In Quanzhou, tea was once common, became rare, and is now common again, thanks to the boom in the Chinese tea industry; this is a case of  “re-invented tradition” (Tan and Ding 2010).

            Wuhan food, judging from a very inadequate sample in a restaurant in San Gabriel, involves very chile-rich chopped meat dishes cooked in a pan over the stove; I have seen this in Hunanese restaurants elsewhere.  In my experience, there is not much taste except the basic ingredient and the chile.  The Tasty Dining Restaurant also offers sweet glutinous rice-squash cakes with sesame seeds on top; good, and supposedly loved by Mao Zedong.  Noodles with sesame and soy sauces, dumplings with rice and mushrooms as well as pork, and other small items are major parts of the cuisine.

            Jacqueline Newman (2014a) has spent some time in Dongbei—Manchuria—and provided some notes on the cuisine.  Bears’ paws were traditional, with the left front one preferred, but now the paws must be emulated in bean curd, for bears are rare and protected.  Local game in general is so rare that Newman could never find out what a feilong—flying dragon—was; apparently some kind of pheasant-like bird.  Moose nose was popular there, as in Siberia and aboriginal Canada.  Forest mushrooms and herbs remain available.  Various breads show Russian influence, up to and included sausage baked into a bun and known as pork khleb (Russian for “bread”).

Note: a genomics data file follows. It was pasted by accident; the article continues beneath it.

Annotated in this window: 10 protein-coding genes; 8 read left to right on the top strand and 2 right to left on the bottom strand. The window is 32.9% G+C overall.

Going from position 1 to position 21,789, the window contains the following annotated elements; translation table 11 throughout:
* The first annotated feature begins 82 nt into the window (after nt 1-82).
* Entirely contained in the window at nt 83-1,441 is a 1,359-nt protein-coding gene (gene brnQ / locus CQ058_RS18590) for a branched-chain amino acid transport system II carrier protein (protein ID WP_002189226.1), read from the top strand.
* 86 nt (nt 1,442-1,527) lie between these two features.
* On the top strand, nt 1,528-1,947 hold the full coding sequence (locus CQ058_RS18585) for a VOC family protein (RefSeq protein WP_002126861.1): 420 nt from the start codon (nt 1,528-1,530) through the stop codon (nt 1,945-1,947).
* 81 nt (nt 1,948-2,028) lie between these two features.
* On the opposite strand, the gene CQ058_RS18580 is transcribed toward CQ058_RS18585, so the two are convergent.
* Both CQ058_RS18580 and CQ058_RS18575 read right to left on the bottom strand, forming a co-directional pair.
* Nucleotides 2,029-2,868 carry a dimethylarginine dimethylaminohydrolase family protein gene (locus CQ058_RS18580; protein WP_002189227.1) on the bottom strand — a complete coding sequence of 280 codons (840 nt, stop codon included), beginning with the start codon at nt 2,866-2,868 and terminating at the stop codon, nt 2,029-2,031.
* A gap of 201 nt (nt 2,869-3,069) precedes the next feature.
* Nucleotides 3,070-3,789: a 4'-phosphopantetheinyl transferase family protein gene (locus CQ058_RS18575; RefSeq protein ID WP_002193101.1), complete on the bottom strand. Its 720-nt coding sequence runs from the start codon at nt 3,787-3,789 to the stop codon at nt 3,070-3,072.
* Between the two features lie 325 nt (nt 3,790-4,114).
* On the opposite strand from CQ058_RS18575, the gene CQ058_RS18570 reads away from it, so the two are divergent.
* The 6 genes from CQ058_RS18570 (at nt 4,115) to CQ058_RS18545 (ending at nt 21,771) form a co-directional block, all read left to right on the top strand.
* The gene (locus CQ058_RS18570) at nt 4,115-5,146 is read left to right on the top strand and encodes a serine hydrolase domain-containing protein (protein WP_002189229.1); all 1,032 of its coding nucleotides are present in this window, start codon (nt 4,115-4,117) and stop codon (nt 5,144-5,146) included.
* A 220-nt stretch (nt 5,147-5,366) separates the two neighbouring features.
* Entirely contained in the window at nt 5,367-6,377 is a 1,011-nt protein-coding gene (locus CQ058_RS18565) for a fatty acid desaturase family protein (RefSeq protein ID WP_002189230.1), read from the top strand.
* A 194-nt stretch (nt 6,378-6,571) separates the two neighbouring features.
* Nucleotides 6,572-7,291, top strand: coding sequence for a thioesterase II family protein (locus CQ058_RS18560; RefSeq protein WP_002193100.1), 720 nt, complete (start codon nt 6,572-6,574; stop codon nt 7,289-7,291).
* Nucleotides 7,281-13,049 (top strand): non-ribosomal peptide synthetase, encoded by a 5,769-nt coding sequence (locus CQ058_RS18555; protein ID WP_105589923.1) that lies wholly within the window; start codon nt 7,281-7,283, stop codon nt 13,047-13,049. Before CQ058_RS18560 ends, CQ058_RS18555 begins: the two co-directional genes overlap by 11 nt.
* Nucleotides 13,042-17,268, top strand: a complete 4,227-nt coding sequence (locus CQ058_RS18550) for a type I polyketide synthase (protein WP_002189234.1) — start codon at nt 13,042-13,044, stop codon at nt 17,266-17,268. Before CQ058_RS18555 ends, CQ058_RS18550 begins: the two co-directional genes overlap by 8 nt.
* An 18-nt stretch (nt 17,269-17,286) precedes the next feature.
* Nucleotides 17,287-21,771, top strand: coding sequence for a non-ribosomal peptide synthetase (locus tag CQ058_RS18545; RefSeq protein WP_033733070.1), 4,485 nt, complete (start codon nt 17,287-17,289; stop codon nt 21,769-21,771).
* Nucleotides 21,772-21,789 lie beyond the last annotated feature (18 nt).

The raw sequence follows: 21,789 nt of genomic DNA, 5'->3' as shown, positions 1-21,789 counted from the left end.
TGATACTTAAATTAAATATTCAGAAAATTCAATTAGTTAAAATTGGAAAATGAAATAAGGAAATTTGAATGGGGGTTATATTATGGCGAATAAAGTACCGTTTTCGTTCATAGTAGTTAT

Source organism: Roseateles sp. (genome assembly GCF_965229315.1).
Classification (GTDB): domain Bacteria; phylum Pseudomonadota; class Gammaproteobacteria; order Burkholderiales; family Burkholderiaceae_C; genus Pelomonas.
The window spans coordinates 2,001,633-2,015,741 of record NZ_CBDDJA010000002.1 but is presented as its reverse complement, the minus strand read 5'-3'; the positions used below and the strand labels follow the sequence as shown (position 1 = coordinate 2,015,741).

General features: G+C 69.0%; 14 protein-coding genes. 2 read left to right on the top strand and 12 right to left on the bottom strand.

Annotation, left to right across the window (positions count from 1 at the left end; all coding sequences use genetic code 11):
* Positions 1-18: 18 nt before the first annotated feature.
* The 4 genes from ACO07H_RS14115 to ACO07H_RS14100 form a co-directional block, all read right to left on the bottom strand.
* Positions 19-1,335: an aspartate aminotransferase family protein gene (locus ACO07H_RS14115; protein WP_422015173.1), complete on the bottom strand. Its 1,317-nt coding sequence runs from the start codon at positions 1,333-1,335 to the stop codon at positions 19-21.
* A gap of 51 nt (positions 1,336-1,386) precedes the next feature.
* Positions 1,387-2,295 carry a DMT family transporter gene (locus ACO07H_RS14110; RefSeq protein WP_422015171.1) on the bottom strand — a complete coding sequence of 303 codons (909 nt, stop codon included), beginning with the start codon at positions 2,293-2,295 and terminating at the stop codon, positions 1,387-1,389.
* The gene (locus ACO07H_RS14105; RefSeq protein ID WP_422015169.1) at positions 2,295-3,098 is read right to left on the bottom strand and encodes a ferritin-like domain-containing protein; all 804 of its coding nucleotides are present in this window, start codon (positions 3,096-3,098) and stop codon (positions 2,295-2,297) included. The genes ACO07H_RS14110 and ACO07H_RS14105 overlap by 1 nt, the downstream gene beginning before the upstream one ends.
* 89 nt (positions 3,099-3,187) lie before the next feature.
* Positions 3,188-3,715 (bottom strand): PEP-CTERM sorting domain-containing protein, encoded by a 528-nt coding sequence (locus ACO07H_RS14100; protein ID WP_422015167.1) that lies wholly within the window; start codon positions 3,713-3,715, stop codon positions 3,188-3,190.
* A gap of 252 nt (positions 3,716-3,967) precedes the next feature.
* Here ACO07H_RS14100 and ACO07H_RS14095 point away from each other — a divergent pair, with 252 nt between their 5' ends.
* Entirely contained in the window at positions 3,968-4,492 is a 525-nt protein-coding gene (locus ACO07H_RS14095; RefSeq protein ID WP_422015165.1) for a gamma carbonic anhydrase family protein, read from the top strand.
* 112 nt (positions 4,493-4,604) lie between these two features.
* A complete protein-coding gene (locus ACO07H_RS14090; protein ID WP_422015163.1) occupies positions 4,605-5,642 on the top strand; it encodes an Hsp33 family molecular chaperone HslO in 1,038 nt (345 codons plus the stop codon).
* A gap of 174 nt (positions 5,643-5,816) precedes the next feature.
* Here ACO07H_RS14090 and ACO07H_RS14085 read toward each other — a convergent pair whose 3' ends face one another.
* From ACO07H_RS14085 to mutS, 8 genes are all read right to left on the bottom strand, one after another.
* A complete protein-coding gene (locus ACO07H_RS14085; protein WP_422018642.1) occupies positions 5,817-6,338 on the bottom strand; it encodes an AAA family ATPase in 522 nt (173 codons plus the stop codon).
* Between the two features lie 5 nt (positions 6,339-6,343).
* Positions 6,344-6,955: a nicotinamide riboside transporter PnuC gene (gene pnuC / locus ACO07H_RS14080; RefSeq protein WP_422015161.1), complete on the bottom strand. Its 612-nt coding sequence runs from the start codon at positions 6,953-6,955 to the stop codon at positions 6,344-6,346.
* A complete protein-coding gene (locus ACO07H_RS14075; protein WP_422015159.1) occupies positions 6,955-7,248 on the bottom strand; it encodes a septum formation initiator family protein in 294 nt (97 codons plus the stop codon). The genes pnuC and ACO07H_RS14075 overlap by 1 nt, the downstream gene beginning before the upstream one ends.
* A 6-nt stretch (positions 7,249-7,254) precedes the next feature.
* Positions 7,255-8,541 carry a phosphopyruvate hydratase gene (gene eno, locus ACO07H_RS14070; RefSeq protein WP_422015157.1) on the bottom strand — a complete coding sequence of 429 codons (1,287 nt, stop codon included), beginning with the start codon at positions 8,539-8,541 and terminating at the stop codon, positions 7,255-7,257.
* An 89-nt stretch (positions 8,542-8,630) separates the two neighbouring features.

Guizhou’s cuisine, previously almost unknown to the outside world, has finally received a short monograph.  The indefatigable Jacqueline Newman (2010b) reports both regular and glutinous rice, the usual vegetables, nuts including walnuts, wild sour fruit, and game.  Pickled vegetables are popular, and Newman gives an elaborate recipe (2010b:10).  Dog meat is eaten for strengthening (see also Newman 2011a).  Recipes include a marvelous one for fish in sour soup.  Many snacks and fish dishes occur.  I remember once seeing in a Chinese cookbook a Guizhou recipe for pangolin—an animal eaten because its weird appearance makes it suspect of having powerful qi.  The recipe involved stewing it with every strong-flavored thing in Chinese cuisine, obviously to kill the taste; the animal lives on ants.  (I was reminded of the classic American folk recipe for cooking a coot:  Put the coot in water with a brick; boil till brick is tender; throw away the coot and eat the brick.  I am told that Australians use the same recipe for the cockatoo.)